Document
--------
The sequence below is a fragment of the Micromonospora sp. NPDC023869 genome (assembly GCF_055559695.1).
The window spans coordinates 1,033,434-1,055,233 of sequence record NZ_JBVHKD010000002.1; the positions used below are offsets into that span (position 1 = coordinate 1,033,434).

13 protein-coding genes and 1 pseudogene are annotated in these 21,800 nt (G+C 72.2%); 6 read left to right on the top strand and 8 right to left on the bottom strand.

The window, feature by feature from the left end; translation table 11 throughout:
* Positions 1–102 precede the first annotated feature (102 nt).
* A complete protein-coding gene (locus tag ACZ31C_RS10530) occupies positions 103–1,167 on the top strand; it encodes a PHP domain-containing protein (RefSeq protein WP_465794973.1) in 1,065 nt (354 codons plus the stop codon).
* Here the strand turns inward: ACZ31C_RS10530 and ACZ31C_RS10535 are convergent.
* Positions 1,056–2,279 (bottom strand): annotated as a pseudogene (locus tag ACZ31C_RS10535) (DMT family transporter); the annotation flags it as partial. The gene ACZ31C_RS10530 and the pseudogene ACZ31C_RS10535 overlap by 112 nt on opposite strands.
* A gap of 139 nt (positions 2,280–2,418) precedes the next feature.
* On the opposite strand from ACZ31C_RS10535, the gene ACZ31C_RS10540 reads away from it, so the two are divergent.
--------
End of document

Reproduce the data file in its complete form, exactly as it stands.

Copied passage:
The sequence below is a fragment of the Micromonospora sp. NPDC023869 genome (assembly GCF_055559695.1).
The window spans coordinates 1,033,434-1,055,233 of sequence record NZ_JBVHKD010000002.1; the positions used below are offsets into that span (position 1 = coordinate 1,033,434).

13 protein-coding genes and 1 pseudogene are annotated in these 21,800 nt (G+C 72.2%); 6 read left to right on the top strand and 8 right to left on the bottom strand.

The window, feature by feature from the left end; translation table 11 throughout:
* Positions 1–102 precede the first annotated feature (102 nt).
* A complete protein-coding gene (locus tag ACZ31C_RS10530) occupies positions 103–1,167 on the top strand; it encodes a PHP domain-containing protein (RefSeq protein WP_465794973.1) in 1,065 nt (354 codons plus the stop codon).
* Here the strand turns inward: ACZ31C_RS10530 and ACZ31C_RS10535 are convergent.
* Positions 1,056–2,279 (bottom strand): annotated as a pseudogene (locus tag ACZ31C_RS10535) (DMT family transporter); the annotation flags it as partial. The gene ACZ31C_RS10530 and the pseudogene ACZ31C_RS10535 overlap by 112 nt on opposite strands.
* A gap of 139 nt (positions 2,280–2,418) precedes the next feature.
* On the opposite strand from ACZ31C_RS10535, the gene ACZ31C_RS10540 reads away from it, so the two are divergent.